Data labeling is necessary to machine learning by processing raw data and reorganizing data in different classes and labels for machines to ingest. If a machine learning model is designed to recognize chicken, for example, the fundamental step is to teach computers what photo has chicken and what photo has not chicken. In another word, unlabeled data cannot be used to feed the machine learning model.

However, the problem of data labeling is ineffective use of noisy labels. Guan introduced a new method to make more effective use of noisy labels when each example is labeled by a subset of a larger pool of experts.

“It allows us to give more weight to more reliable experts and take advantage of the unique strengths of individual experts at classifying certain types of data.” Guan said in the abstract of her speech.

Google brain learns from the identity of multiple noisy annotators by modeling them individually with a shared neural net that has separate set of outputs for each expert, then learning averaging weights for combining their models predictions. In their testing, they reduced error from computer automated diagnosis of diabetic retinopathy by a relative 13.6%.

Prediction of next shopping item

Used to be a buzzword, online grocery business has developed due to the massive scaling happening over the last few years. However, it is really hard for delivery services to lower the costs while improving the speed of delivery and making sure the items are in good quality synchronously.

Instacart, a well-known grocery delivery startup based in San-Francisco, presented their latest results – using deep learning algorithms to shorten the shopping time. Instacart hires tens of thousands of shoppers to buy items at local groceries like Safeway, Wholefoods and Costco, and to ship items to households in few hours after the order is placed. The shopping time is a big cost.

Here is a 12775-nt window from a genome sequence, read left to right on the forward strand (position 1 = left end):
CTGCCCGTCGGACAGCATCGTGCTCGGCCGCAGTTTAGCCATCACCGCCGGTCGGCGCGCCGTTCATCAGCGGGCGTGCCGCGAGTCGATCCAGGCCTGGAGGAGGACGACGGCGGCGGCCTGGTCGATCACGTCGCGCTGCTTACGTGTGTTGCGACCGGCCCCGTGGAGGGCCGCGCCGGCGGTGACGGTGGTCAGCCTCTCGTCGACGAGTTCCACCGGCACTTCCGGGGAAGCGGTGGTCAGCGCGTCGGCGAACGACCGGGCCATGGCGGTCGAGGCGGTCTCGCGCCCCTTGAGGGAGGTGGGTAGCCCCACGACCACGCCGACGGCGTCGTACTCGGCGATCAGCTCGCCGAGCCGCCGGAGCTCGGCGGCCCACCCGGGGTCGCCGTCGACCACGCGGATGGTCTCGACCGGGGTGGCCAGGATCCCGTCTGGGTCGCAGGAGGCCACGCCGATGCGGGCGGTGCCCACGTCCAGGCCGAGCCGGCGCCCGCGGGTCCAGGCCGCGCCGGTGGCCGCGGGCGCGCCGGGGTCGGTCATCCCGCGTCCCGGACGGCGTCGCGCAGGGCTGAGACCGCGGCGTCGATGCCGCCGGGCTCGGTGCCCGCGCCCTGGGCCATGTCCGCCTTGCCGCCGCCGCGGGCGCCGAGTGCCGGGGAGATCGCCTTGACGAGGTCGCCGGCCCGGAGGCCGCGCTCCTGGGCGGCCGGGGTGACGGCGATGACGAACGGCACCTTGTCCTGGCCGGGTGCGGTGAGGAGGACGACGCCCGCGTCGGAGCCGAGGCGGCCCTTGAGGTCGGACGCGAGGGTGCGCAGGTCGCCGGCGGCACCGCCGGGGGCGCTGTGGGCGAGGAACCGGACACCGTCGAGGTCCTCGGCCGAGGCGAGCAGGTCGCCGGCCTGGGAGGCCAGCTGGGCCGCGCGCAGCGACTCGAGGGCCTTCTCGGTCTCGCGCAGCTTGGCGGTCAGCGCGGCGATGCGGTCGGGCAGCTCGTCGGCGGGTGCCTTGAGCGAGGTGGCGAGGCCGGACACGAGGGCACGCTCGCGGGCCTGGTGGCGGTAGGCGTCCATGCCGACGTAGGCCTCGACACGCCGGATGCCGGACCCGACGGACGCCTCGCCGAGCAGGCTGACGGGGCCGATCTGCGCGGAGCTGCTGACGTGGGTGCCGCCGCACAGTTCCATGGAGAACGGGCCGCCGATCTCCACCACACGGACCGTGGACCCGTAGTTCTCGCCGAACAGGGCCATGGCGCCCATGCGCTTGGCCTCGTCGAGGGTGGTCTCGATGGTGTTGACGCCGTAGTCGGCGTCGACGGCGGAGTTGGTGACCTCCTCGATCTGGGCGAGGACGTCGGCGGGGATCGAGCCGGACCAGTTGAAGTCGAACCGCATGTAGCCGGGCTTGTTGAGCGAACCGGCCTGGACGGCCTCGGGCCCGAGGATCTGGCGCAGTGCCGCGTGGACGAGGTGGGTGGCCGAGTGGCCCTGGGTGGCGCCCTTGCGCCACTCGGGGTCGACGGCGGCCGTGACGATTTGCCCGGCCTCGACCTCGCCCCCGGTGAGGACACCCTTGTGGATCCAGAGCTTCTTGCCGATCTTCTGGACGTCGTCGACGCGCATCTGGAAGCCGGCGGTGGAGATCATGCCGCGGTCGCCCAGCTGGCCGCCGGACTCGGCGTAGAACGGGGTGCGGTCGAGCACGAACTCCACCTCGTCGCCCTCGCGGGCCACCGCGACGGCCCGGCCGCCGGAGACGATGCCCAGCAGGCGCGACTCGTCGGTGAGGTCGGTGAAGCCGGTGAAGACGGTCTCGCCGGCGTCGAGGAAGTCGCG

“There are 123 million households in the U.S. Assuming Instacart has just one percent of market share, if we are able to save 1 minute in shopping time, it equals to 123 years of shopping.” VP of Data Science at Instcart Jeremy Stanley said.

Instacart’s team built a deep learning model that is able to predict the items shoppers will most likely to pick in specific store locations – in some cases saving significant time in-store. To make this happen, the embedding of the products, store locations, product layouts is critical, which has already happened.

Speaking of the model, Jeremy Stanley explained how it works. The overall goal is to create a shopping list with the best sequence for shoppers. The architecture they have created can come up with a confidence score of a candidate item, a chocolate in this case. The score is based on the last item the shopper picked and the location of items. The higher the score is, the more he will be likely to pick.

At this stage, Jeremy remarked that the model has yet to answer the fundamental question, “What is the right sequence to allow faster shopping time.” however, it is still noteworthy to see how AI is integrated progressively with grocery delivery business at the moment.


Author: Tony Peng, Synced Tech Journalist